Stocks trade in the secondary market at a price per share that is a function of supply and demand. In a regular stock split, the management of a firm has decided to increase the number of outstanding shares. For instance, if there are 10 million shares outstanding that are trading at $148.50 per share, a two-for-one stock split would increase the outstanding shares to 20 million, each priced at $74.25. Each shareholder's number of shares will double and each share's price will be halved. Management undertakes a stock split when it wants to decrease price per share, for instance to make shares more attractive to investors of modest means.
Reverse Stock Splits
A reverse stock split, or stock merger, results when management cancels outstanding shares, consolidates them and issues a fewer number of new shares. For instances, if a company's 50 million shares are selling for $0.75 each, a 1:100 reverse split will result in 5 million outstanding shares selling for $7.50 each. This higher price tends to make a stock more "respectable," and removes the threat of delisting from the stock exchange should the share price fall too low.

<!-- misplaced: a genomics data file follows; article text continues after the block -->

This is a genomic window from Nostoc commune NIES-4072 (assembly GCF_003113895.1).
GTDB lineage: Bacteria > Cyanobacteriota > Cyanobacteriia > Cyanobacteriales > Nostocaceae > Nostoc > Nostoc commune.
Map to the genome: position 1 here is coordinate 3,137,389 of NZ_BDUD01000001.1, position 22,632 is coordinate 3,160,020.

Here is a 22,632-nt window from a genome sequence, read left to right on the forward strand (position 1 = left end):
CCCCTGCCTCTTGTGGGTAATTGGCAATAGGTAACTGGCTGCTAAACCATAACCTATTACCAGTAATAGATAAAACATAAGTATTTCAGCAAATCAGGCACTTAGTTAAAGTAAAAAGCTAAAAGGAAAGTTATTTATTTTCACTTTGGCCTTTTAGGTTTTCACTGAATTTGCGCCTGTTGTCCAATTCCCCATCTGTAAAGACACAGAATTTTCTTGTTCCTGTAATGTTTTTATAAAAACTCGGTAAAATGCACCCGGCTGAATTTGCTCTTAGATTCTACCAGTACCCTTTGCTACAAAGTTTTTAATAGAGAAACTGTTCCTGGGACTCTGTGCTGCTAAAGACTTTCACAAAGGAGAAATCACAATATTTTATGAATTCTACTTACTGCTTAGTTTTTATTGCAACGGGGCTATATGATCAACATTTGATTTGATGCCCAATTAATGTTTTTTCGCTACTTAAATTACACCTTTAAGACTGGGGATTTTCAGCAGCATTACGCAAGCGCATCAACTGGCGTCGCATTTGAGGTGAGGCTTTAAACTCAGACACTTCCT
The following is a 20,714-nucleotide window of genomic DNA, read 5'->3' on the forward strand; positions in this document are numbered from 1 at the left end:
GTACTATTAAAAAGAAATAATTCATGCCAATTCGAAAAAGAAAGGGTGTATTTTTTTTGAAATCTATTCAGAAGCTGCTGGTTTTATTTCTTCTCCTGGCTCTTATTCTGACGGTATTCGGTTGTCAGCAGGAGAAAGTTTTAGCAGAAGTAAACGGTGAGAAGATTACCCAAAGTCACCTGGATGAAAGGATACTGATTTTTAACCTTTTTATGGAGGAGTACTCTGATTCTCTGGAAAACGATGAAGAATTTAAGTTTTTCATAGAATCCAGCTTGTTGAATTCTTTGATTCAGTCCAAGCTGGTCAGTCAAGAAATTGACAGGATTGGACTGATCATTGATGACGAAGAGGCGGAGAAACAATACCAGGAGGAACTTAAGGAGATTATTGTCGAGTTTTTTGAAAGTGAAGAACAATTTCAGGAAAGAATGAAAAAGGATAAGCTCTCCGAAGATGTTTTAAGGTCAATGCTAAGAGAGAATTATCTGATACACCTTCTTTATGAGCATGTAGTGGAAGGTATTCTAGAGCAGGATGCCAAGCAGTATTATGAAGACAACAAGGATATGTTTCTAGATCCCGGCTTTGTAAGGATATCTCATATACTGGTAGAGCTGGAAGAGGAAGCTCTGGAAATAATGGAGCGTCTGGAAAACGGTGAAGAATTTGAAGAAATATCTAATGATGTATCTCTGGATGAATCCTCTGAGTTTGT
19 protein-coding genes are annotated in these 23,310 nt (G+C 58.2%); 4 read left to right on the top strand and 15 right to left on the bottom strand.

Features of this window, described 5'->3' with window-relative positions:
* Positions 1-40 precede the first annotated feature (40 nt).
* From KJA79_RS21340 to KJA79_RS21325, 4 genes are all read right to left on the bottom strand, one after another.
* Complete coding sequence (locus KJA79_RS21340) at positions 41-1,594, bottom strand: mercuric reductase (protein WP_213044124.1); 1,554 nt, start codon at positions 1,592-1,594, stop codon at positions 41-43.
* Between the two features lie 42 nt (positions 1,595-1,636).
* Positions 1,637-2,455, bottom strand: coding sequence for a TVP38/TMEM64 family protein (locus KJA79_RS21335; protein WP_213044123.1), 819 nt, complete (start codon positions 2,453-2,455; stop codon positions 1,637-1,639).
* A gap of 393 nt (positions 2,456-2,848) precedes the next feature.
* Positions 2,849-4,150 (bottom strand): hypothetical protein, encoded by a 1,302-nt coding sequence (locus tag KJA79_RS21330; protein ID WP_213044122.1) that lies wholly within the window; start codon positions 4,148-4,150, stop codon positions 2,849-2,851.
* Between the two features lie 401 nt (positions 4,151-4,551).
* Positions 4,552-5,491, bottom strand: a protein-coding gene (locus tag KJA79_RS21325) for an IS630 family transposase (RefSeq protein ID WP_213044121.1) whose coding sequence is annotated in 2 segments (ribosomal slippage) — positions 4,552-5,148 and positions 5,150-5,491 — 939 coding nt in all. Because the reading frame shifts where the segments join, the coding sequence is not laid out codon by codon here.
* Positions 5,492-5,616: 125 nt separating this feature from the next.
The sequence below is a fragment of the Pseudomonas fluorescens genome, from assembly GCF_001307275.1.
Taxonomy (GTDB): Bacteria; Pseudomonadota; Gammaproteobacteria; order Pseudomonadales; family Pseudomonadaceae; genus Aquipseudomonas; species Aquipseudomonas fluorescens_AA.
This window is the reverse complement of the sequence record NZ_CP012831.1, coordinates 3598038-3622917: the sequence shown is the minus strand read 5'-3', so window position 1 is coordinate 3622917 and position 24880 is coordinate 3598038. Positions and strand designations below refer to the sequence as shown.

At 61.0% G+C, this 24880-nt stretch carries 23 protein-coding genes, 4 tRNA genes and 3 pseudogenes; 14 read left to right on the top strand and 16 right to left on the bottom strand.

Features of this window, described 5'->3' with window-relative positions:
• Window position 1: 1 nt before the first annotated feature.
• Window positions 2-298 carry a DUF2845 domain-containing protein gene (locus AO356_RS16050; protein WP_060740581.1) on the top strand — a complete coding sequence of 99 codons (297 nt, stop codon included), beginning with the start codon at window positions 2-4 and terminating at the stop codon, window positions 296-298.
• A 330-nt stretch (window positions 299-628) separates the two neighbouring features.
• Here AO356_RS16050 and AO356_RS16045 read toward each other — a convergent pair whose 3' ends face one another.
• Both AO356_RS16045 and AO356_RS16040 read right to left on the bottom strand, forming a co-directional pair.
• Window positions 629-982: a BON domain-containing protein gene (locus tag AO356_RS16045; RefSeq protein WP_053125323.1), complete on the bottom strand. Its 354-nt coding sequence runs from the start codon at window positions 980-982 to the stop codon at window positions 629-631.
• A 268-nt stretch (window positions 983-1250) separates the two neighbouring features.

Eliminating Small Shareholders
When a stock reverse splits, shareholders who hold less than the specified number of shares will receive cash instead of new shares, ending their status as shareholders. For instance, a 1:500 reverse split will eliminate shareholders who own less than 500 shares, since there is no provision for a fractional share. A large reverse stock split is thus an effective method of lowering the number of shareholders. Cashed-out shareholders may not appreciate losing their stakes in a company. To them, the reverse split is not beneficial.
A reverse split can be use to change the classification of a corporation. For example, a Subchapter S corporation is one in which income is passed through directly to shareholders, who then pay income tax on it. A normal (Subchapter C) corporation can be reclassified as Subchapter S if its number of shareholders dips below 100. By setting the reverse split ratio high enough, it is feasible for a corporation to shed enough shareholders to be reclassified.
If a company uses a reverse split to reclassify itself by shedding stockholders, it can undergo the reclassification and then immediately issue a forward split that reverses the reverse split. This reestablishes the share price to pre-reverse-split levels. Forward reverses used in this way are almost always preceded by reverse splits. Management benefits from forward splits by effecting a reduction of shareholders and establishing a more desirable classification without affecting share prices.